£9.4m on offer for green heat technologies

The Government has launched two new low-carbon heating schemes for developers and local councils in a bid to reduce dependency on costly, imported gas.

Heat networks generate thermal energy at a central source and disperse it

Heat networks generate thermal energy at a central source and disperse it

The first is a £7m initiative that will offer energy suppliers the chance to compete for funding to develop new heat network technologies, such as energy-from-waste or recovering industrial heat.

Developer's bids and ideas will be assessed on technical feasibility, commercial viability, future carbon saving and social benefits.

Heat networks generate thermal energy at a central source then disperse it to various buildings through insulated pipes. Heat production on this communal scale is more energy efficient, delivers carbon savings and can reduce consumer bills through more competitive wholesale fuel prices.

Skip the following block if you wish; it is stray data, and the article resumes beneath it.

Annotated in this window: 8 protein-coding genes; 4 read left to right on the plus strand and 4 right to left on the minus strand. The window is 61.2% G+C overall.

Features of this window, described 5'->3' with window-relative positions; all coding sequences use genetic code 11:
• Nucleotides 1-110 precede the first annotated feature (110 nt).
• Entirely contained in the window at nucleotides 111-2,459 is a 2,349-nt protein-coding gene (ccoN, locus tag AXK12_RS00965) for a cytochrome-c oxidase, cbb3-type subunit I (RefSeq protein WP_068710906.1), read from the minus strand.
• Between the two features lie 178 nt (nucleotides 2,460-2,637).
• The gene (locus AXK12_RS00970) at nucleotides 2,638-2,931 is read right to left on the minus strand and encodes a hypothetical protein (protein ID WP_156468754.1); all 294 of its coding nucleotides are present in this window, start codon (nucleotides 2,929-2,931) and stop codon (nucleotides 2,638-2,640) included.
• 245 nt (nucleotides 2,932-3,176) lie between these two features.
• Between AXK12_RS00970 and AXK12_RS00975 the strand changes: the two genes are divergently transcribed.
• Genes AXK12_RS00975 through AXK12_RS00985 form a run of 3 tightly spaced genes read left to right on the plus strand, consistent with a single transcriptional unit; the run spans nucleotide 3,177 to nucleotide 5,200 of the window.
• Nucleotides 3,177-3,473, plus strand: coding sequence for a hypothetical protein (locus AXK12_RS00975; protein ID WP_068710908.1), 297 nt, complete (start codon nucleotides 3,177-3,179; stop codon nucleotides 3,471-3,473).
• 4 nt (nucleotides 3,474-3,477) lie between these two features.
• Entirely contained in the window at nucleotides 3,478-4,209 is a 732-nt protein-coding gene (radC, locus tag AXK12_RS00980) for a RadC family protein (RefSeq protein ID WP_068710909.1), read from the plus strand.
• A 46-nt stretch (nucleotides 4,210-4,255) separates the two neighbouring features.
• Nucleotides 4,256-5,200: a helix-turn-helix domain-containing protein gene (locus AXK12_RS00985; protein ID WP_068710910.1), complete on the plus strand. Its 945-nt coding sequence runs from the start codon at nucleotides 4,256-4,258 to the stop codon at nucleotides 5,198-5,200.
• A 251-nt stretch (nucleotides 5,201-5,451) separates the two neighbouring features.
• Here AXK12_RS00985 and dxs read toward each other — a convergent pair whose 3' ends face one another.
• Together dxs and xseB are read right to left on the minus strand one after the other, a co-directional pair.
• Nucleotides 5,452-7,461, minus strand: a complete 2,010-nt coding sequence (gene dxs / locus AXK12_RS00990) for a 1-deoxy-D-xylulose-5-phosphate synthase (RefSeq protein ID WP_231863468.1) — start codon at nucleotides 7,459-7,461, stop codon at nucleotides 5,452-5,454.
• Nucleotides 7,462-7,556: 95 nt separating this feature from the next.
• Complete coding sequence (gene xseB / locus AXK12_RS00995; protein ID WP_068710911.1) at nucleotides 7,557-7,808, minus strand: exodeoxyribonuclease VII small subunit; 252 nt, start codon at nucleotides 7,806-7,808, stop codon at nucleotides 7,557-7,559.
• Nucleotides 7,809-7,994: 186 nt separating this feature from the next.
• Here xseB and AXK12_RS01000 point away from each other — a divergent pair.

Energy and Climate Change Secretary Ed Davey said: "Recovering wasted heat from industrial plants or landfill sites means we can heat our homes and businesses more efficiently, as well as helping to drive down energy bills

Local authorities

Alongside this scheme, the Government also announced it is offering £2.4m to 32 local authorities across England and Wales to encourage them to adopt and develop heat networks.

"Improving the way we heat our buildings and helping local authorities fund innovative and more efficient ways of supplying lower carbon heat will also reduce our dependency on costly, imported gas," added Davey

There are approximately 2,000 heat networks in the UK at the moment, supplying heat to 210,000 dwellings and 1,700 commercial and public buildings.

Estimates show that around 15 per cent of UK heat demand could be cost-effectively met by heat networks by 2030 and over 40 per cent by 2050.

Yesterday DECC announced it was disqualifying large solar farms from the Renewables Obligation subsidy, which prompted a ferocious backlash from the solar industry.


Brad Allen 


| DECC | ed davey | energy bills | energy from waste | gas | low carbon | renewables | solar


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